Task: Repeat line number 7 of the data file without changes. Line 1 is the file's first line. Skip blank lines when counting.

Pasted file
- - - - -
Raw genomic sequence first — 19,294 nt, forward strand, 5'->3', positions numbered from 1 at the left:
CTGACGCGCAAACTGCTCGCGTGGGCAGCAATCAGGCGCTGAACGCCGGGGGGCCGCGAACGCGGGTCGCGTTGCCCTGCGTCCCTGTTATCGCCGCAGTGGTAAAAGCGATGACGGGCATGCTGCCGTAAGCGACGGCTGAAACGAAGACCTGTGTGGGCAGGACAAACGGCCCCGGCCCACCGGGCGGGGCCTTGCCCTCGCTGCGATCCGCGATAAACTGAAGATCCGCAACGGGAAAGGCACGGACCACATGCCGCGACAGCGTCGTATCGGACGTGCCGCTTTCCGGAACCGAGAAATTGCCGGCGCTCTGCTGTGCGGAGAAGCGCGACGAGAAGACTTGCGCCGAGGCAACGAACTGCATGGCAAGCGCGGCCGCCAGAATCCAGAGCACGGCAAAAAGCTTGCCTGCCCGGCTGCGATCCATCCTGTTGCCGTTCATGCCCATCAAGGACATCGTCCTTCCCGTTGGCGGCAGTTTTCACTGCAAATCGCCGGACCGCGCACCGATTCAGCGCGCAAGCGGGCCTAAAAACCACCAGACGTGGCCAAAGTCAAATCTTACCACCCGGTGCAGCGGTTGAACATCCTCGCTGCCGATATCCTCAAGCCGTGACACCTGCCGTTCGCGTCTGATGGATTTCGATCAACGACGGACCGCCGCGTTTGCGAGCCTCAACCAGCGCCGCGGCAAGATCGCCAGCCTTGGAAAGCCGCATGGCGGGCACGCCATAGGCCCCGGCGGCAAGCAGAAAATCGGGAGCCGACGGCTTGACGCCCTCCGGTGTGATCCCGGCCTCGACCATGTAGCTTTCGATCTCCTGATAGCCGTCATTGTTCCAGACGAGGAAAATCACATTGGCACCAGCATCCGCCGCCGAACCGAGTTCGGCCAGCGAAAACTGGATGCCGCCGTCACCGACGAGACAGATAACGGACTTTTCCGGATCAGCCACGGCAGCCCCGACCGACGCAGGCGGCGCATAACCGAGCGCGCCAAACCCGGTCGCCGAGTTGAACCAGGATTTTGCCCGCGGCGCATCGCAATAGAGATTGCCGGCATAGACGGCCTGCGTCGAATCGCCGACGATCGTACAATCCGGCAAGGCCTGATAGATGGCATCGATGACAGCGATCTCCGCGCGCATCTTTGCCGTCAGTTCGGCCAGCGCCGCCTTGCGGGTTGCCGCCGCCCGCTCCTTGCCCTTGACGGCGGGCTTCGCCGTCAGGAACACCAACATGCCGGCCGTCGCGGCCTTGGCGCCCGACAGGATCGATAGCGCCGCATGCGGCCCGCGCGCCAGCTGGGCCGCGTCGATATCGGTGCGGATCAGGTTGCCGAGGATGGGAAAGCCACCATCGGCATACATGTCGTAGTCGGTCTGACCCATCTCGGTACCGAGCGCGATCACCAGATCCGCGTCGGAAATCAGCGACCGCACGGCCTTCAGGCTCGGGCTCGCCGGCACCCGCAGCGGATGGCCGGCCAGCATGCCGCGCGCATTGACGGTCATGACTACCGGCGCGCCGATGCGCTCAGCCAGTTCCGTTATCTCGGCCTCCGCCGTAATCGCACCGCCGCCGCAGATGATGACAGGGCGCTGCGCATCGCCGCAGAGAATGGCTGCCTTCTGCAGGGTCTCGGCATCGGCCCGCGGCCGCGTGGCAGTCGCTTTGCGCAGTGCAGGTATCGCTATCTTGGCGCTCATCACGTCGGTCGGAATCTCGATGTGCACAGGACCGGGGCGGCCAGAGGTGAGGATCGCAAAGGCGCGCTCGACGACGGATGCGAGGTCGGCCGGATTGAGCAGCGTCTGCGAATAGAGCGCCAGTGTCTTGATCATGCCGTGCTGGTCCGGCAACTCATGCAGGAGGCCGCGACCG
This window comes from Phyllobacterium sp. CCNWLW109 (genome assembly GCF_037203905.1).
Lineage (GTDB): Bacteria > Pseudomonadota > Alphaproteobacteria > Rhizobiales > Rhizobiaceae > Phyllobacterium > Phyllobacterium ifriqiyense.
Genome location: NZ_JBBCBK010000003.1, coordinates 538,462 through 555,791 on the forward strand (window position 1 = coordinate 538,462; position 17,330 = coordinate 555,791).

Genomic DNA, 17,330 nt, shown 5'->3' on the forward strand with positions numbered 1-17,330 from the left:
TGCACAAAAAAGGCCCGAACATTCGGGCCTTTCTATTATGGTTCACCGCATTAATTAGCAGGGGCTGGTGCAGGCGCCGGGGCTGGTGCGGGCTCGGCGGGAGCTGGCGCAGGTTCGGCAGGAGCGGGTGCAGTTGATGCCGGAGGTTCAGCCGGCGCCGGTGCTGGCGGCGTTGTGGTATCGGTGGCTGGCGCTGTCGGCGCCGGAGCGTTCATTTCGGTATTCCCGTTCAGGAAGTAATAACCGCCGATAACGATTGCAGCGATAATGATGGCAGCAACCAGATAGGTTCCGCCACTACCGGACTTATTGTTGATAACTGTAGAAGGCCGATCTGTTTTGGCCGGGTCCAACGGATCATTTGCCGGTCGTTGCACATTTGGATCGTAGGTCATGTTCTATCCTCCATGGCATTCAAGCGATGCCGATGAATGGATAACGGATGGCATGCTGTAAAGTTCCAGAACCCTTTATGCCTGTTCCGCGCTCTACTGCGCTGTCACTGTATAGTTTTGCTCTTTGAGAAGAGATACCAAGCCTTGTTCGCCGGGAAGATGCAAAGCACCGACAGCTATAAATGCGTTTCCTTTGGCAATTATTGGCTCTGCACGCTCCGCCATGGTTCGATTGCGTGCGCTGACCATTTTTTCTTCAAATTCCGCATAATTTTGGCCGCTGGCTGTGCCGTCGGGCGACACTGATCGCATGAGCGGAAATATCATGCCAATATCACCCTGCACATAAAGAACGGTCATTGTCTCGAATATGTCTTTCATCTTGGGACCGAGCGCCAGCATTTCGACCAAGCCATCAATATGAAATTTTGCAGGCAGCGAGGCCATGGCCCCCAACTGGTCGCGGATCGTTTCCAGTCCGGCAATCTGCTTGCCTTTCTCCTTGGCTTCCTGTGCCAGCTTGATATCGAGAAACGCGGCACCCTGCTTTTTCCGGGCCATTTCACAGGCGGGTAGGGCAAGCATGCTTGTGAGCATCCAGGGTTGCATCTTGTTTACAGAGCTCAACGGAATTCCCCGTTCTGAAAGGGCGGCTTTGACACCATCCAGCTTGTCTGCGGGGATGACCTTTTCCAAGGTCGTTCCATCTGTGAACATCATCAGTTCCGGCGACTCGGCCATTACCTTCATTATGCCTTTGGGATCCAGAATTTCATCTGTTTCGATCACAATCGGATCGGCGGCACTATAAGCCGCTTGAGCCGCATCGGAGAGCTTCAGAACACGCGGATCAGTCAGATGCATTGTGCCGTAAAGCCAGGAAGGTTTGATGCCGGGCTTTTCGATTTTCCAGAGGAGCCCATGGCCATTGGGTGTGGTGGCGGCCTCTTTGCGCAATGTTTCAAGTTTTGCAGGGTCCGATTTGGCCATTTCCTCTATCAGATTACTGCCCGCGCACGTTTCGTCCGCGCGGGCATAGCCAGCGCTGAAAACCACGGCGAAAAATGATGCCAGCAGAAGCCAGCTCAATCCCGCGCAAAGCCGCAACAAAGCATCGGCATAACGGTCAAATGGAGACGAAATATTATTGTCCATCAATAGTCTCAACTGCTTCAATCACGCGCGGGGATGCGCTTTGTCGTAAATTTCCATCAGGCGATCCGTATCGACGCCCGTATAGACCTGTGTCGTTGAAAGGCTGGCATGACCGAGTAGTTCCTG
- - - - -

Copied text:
TGCACAAAAAAGGCCCGAACATTCGGGCCTTTCTATTATGGTTCACCGCATTAATTAGCAGGGGCTGGTGCAGGCGCCGGGGCTGGTGCGGGCTCGGCGGGAGCTGGCGCAGGTTCGGCAGGAGCGGGTGCAGTTGATGCCGGAGGTTCAGCCGGCGCCGGTGCTGGCGGCGTTGTGGTATCGGTGGCTGGCGCTGTCGGCGCCGGAGCGTTCATTTCGGTATTCCCGTTCAGGAAGTAATAACCGCCGATAACGATTGCAGCGATAATGATGGCAGCAACCAGATAGGTTCCGCCACTACCGGACTTATTGTTGATAACTGTAGAAGGCCGATCTGTTTTGGCCGGGTCCAACGGATCATTTGCCGGTCGTTGCACATTTGGATCGTAGGTCATGTTCTATCCTCCATGGCATTCAAGCGATGCCGATGAATGGATAACGGATGGCATGCTGTAAAGTTCCAGAACCCTTTATGCCTGTTCCGCGCTCTACTGCGCTGTCACTGTATAGTTTTGCTCTTTGAGAAGAGATACCAAGCCTTGTTCGCCGGGAAGATGCAAAGCACCGACAGCTATAAATGCGTTTCCTTTGGCAATTATTGGCTCTGCACGCTCCGCCATGGTTCGATTGCGTGCGCTGACCATTTTTTCTTCAAATTCCGCATAATTTTGGCCGCTGGCTGTGCCGTCGGGCGACACTGATCGCATGAGCGGAAATATCATGCCAATATCACCCTGCACATAAAGAACGGTCATTGTCTCGAATATGTCTTTCATCTTGGGACCGAGCGCCAGCATTTCGACCAAGCCATCAATATGAAATTTTGCAGGCAGCGAGGCCATGGCCCCCAACTGGTCGCGGATCGTTTCCAGTCCGGCAATCTGCTTGCCTTTCTCCTTGGCTTCCTGTGCCAGCTTGATATCGAGAAACGCGGCACCCTGCTTTTTCCGGGCCATTTCACAGGCGGGTAGGGCAAGCATGCTTGTGAGCATCCAGGGTTGCATCTTGTTTACAGAGCTCAACGGAATTCCCCGTTCTGAAAGGGCGGCTTTGACACCATCCAGCTTGTCTGCGGGGATGACCTTTTCCAAGGTCGTTCCATCTGTGAACATCATCAGTTCCGGCGACTCGGCCATTACCTTCATTATGCCTTTGGGATCCAGAATTTCATCTGTTTCGATCACAATCGGATCGGCGGCACTATAAGCCGCTTGAGCCGCATCGGAGAGCTTCAGAACACGCGGATCAGTCAGATGCATTGTGCCGTAAAGCCAGGAAGGTTTGATGCCGGGCTTTTCGATTTTCCAGAGGAGCCCATGGCCATTGGGTGTGGTGGCGGCCTCTTTGCGCAATGTTTCAAGTTTTGCAGGGTCCGATTTGGCCATTTCCTCTATCAGATTACTGCCCGCGCACGTTTCGTCCGCGCGGGCATAGCCAGCGCTGAAAACCACGGCGAAAAATGATGCCAGCAGAAGCCAGCTCAATCCCGCGCAAAGCCGCAACAAAGCATCGGCATAACGGTCAAATGGAGACGAAATATTATTGTCCATCAATAGTCTCAACTGCTTCAATCACGCGCGGGGATGCGCTTTGTCGTAAATTTCCATCAGGCGATCCGTATCGACGCCCGTATAGACCTGTGTCGTTGAAAGGCTGGCATGACCGAGTAGTTCCTG